Historic Congregation’s History Bookended by Lightning Strikes

St. Josephat’s Church photographed August 30, 20201. [Image: Zenith City Press]

This past August 28 lightning stuck the western steeple of Duluth’s historic St. Josephat’s Polish National Church, built in 1908 at 417 N. Third Ave. E. The building was recently purchased by Hope City Church, which has been using it for the past few years. St. Josephat’s congregation still survives, having merged with Minneapolis’s Sacred Heart Polish National church earlier this year; Father John Kutek visits Duluth monthly for services at the church for the handful of parishioners who remain. It’s been a tough year for Kutek, as his Minneapolis church was also heavily damaged in an April fire. But he is hardly the first priest at St. Josephat’s to face adversity—and it’s not the first time its congregation has dealt with lightning striking a steeple.

St. Josephat’s got off to a stormy start, formed by families that broke away from St. Mary’s Star of the Sea, organized by Duluth’s Catholic Poles in 1881 because Duluth’s only Catholic church did not have a Polish-speaking priest. When the city’s Roman Catholic diocese was created in 1889, it included St. Mary’s.

By the mid 1890s, Catholic Poles in America felt increasingly oppressed by the American Roman Catholic Church’s hierarchy, then dominated by Irish, and to a lesser extant German, bishops. In 1897 a group of Catholic Poles in Scranton, Pennsylvania, revolted after their request for a Polish bishop was denied, and riots ensued. The uprising created the Polish National Catholic Church.

In 1906 St. Mary’s congregation built a new church at 325 E. Third St. In his dedication speech, Diocese Bishop James McGolrick reminded parishioners of the importance of learning English, part of the church’s effort to “Americanize” the Poles. At the time, the American Roman Catholic Church demanded that parishes hand over ownership of their church buildings to the local bishop.

St. Mary’s parishioners already mistrusted McGolrick, viewing his policy regarding burials in Calvary Cemetery as discriminatory against Poles. When McGolrick claimed the deed to St. Mary’s, Reverend Kamil Sierzputowski rebelled—along with about eighty of the parish’s families who wanted to hold services in Polish and be free from the Roman Catholic Church. McGolrick excommunicated them and locked the doors of St. Mary’s until he installed a loyal priest. On Sunday, August 18, priests in every Duluth Roman Catholic church read aloud a letter from McGolrick condemning the group and instructing other Catholics not to speak to the rebel Poles.

St. Josephat’s Catholic Church, photographed ca. 1920 by Hugh McKenzie. (Image: University of Minnesota Duluth Kathryn A. Martin Library Archives and Special Collections)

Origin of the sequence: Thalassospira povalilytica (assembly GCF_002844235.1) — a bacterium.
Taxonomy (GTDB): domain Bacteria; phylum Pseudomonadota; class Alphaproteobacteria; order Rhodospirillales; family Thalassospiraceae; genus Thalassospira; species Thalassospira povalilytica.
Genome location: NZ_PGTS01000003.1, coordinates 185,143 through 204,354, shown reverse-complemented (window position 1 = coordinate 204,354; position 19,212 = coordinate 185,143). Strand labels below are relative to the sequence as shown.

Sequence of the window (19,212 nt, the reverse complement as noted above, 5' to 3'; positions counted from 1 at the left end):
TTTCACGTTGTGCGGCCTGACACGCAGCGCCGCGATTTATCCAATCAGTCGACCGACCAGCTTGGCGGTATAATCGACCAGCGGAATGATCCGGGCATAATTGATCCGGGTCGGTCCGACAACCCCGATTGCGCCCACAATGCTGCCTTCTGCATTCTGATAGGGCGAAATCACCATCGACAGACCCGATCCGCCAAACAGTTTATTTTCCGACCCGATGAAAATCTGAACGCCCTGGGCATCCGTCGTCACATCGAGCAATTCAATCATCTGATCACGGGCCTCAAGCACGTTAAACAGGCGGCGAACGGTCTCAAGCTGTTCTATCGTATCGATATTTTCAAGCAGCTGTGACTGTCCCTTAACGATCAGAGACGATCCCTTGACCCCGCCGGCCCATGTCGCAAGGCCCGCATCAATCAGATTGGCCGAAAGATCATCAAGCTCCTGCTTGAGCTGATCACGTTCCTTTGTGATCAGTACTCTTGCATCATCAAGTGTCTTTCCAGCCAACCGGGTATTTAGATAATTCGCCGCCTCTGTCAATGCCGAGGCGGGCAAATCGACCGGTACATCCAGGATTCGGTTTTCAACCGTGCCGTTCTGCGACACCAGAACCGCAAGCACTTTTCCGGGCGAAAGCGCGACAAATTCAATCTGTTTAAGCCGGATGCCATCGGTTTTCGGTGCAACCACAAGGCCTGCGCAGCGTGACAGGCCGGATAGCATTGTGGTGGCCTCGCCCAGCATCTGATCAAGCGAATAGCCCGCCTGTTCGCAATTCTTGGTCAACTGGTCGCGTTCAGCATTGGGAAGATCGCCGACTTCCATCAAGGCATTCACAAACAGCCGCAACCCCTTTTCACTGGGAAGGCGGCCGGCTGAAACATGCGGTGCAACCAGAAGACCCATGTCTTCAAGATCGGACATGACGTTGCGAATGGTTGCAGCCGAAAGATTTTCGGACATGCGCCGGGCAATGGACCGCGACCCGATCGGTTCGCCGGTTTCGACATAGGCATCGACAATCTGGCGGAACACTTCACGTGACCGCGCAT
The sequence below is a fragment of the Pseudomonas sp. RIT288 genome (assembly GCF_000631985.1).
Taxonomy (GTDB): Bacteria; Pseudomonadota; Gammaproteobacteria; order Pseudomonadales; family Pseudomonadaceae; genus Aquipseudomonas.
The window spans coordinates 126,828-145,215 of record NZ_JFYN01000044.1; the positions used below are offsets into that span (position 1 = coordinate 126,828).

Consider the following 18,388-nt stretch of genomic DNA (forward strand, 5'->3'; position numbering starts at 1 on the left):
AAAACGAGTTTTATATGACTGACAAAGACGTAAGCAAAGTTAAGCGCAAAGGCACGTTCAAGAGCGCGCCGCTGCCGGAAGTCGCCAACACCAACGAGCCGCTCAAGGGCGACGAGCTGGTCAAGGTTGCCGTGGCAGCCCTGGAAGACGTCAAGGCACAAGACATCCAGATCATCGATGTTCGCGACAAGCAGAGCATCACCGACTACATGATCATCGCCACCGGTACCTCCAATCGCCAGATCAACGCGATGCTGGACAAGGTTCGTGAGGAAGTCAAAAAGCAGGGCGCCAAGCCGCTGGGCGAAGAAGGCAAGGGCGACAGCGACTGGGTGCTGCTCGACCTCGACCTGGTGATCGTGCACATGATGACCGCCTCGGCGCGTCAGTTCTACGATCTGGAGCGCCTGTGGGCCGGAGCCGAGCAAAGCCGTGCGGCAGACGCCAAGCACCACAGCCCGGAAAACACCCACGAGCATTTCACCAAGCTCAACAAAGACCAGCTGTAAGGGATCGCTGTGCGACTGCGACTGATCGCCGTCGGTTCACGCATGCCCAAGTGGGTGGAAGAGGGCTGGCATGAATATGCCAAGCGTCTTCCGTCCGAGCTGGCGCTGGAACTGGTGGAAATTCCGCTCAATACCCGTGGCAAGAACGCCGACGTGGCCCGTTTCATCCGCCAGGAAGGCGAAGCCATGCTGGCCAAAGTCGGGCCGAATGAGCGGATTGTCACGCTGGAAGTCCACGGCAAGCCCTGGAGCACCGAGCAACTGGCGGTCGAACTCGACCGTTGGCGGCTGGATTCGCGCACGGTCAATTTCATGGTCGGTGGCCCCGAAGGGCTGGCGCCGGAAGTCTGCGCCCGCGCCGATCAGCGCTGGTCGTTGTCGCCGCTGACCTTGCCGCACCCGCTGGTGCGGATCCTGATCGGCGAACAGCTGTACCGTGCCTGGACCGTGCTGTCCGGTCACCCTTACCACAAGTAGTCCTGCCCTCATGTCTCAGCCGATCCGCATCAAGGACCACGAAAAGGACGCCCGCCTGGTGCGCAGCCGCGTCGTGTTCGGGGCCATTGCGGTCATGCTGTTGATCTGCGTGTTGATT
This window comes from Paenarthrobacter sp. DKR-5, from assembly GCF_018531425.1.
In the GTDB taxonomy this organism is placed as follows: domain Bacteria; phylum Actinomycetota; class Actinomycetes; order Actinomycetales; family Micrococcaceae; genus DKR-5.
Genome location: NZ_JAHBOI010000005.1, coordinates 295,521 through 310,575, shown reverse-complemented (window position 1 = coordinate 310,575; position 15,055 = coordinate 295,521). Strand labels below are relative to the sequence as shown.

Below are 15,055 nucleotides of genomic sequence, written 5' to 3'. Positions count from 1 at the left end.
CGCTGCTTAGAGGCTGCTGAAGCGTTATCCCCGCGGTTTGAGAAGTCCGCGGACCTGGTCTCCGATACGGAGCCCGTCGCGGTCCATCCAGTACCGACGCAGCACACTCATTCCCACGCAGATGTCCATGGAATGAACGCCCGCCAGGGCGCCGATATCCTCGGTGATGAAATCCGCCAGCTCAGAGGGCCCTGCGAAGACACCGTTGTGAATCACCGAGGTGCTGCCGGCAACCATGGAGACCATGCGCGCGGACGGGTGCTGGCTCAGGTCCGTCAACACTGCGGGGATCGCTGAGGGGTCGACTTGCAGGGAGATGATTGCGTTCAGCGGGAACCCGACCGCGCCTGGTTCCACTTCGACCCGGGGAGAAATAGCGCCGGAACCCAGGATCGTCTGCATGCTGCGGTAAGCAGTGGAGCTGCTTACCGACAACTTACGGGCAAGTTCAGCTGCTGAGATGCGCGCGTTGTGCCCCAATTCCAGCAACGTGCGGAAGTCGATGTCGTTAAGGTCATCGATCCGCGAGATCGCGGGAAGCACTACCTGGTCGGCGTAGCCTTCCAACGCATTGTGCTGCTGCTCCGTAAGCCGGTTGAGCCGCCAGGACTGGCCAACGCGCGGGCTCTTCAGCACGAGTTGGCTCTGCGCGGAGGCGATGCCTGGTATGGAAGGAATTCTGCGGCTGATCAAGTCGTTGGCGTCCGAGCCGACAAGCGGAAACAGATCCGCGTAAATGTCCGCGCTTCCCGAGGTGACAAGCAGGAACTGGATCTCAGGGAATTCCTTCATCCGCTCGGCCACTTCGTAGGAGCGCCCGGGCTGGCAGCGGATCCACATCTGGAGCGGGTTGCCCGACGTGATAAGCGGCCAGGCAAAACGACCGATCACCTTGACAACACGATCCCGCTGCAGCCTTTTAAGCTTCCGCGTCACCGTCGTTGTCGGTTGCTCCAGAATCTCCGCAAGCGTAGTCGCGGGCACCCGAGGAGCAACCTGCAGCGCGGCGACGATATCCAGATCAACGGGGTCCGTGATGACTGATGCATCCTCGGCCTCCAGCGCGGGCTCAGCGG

That same day Sierzputowski’s followers gathered at the former First Swedish Evangelical Lutheran Church at 131 W. Second St. for Mass. As Sierzputowski delivered his sermon a bolt of lightning struck the building’s sixty-foot steeple. The next day, newspapers speculated whether this “miracle” would frighten the parishioners back to the Diocese. It did not. The group formed St. Josephat’s Polish National Catholic Parish and set out to build themselves a church. Sierzputowski led its dedication mass in May 1908—in Polish.

But within months the priest abandoned his flock without explanation, fleeing town and leaving parishioners heavily in debt for their new building. He begged McGolrick to return to the Roman Catholic Church, and the bishop instructed his priests to read aloud a letter Sierzputowski wrote denouncing his actions and the parish of St. Josephat’s as “wicked.” Meanwhile, the building’s architects and builders tried to sue the congregation for unpaid contracts, and the county sheriff announced he planned to auction off the building. (Fortunately the congregation was able to arrange a mortgage, which was fully paid in 1941—the same year the congregation held its first service in English.)

Father Andrew Ryczek replaced Sierzputowski. In 1909, Reverend Leo Laskowski of Duluth’s Sts. Peter & Paul, the West End’s Polish Catholic Church, found his congregation embroiled in controversy. The previous year Bishop McGolrick took ownership of his congregation’s 1902 building. The Sts. Peter & Paul Society, which formed the congregation and paid for the building, objected and took the matter to court—and won. Its parishioners remained loyal to the Roman Catholic Church—most of them, anyway.

Later that year about 20 percent of the congregation decided they wanted to join the Polish National Catholic Church. When the Nationalist group invited Ryczek to speak at Stes. Peter and Paul’s, things got ugly. Parishioners loyal to the Roman Catholic Church sent women and children to greet the priest with volleys of gravel, rocks, and eggs—with one egg striking Ryczek square in the face. The matter again ended up in court, but this time the ruling favored the Diocese, which took possession of the church. The West End congregation remained part of the Diocese until it closed in the 1970s, when its merged with two others to form Holy Family Catholic Church.

Whether the damaged steeple of the 1908 church will be restored is now up to the congregation of Hope City Church. While the fate of St. Josephat’s congregation remains to be seen, its history suggests it will take more than a lightning strike to frighten off its parishioners.

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